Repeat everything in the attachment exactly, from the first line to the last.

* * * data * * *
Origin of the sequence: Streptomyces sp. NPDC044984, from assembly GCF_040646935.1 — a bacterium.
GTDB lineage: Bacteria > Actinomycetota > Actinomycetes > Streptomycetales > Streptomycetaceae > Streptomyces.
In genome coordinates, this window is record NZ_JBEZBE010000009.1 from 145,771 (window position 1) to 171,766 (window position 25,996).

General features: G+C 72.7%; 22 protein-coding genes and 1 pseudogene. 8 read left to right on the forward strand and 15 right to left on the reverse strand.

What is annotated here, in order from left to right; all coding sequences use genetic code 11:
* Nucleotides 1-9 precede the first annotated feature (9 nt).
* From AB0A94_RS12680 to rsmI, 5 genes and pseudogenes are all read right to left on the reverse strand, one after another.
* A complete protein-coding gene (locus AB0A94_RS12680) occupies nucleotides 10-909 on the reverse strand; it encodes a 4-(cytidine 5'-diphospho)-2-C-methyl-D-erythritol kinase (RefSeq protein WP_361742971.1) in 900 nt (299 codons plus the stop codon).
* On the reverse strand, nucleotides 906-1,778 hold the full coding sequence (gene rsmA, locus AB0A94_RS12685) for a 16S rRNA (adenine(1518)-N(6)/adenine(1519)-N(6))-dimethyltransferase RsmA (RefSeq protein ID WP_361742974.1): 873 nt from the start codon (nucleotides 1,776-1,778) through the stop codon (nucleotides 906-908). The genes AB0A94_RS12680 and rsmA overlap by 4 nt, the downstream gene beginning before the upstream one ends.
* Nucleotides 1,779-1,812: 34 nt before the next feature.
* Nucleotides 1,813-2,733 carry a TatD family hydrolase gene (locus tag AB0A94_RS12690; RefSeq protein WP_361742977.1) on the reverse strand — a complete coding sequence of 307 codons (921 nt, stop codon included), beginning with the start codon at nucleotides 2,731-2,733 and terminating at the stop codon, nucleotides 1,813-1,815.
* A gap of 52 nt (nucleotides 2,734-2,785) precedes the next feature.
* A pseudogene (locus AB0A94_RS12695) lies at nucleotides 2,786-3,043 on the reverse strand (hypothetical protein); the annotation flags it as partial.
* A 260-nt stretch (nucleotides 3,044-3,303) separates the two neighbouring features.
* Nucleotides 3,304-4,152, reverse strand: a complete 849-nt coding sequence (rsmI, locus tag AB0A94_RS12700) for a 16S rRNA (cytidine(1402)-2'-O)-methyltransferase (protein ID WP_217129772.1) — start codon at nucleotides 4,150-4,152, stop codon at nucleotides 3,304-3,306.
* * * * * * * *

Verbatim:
Origin of the sequence: Streptomyces sp. NPDC044984, from assembly GCF_040646935.1 — a bacterium.
GTDB lineage: Bacteria > Actinomycetota > Actinomycetes > Streptomycetales > Streptomycetaceae > Streptomyces.
In genome coordinates, this window is record NZ_JBEZBE010000009.1 from 145,771 (window position 1) to 171,766 (window position 25,996).

General features: G+C 72.7%; 22 protein-coding genes and 1 pseudogene. 8 read left to right on the forward strand and 15 right to left on the reverse strand.

What is annotated here, in order from left to right; all coding sequences use genetic code 11:
* Nucleotides 1-9 precede the first annotated feature (9 nt).
* From AB0A94_RS12680 to rsmI, 5 genes and pseudogenes are all read right to left on the reverse strand, one after another.
* A complete protein-coding gene (locus AB0A94_RS12680) occupies nucleotides 10-909 on the reverse strand; it encodes a 4-(cytidine 5'-diphospho)-2-C-methyl-D-erythritol kinase (RefSeq protein WP_361742971.1) in 900 nt (299 codons plus the stop codon).
* On the reverse strand, nucleotides 906-1,778 hold the full coding sequence (gene rsmA, locus AB0A94_RS12685) for a 16S rRNA (adenine(1518)-N(6)/adenine(1519)-N(6))-dimethyltransferase RsmA (RefSeq protein ID WP_361742974.1): 873 nt from the start codon (nucleotides 1,776-1,778) through the stop codon (nucleotides 906-908). The genes AB0A94_RS12680 and rsmA overlap by 4 nt, the downstream gene beginning before the upstream one ends.
* Nucleotides 1,779-1,812: 34 nt before the next feature.
* Nucleotides 1,813-2,733 carry a TatD family hydrolase gene (locus tag AB0A94_RS12690; RefSeq protein WP_361742977.1) on the reverse strand — a complete coding sequence of 307 codons (921 nt, stop codon included), beginning with the start codon at nucleotides 2,731-2,733 and terminating at the stop codon, nucleotides 1,813-1,815.
* A gap of 52 nt (nucleotides 2,734-2,785) precedes the next feature.
* A pseudogene (locus AB0A94_RS12695) lies at nucleotides 2,786-3,043 on the reverse strand (hypothetical protein); the annotation flags it as partial.
* A 260-nt stretch (nucleotides 3,044-3,303) separates the two neighbouring features.
* Nucleotides 3,304-4,152, reverse strand: a complete 849-nt coding sequence (rsmI, locus tag AB0A94_RS12700) for a 16S rRNA (cytidine(1402)-2'-O)-methyltransferase (protein ID WP_217129772.1) — start codon at nucleotides 4,150-4,152, stop codon at nucleotides 3,304-3,306.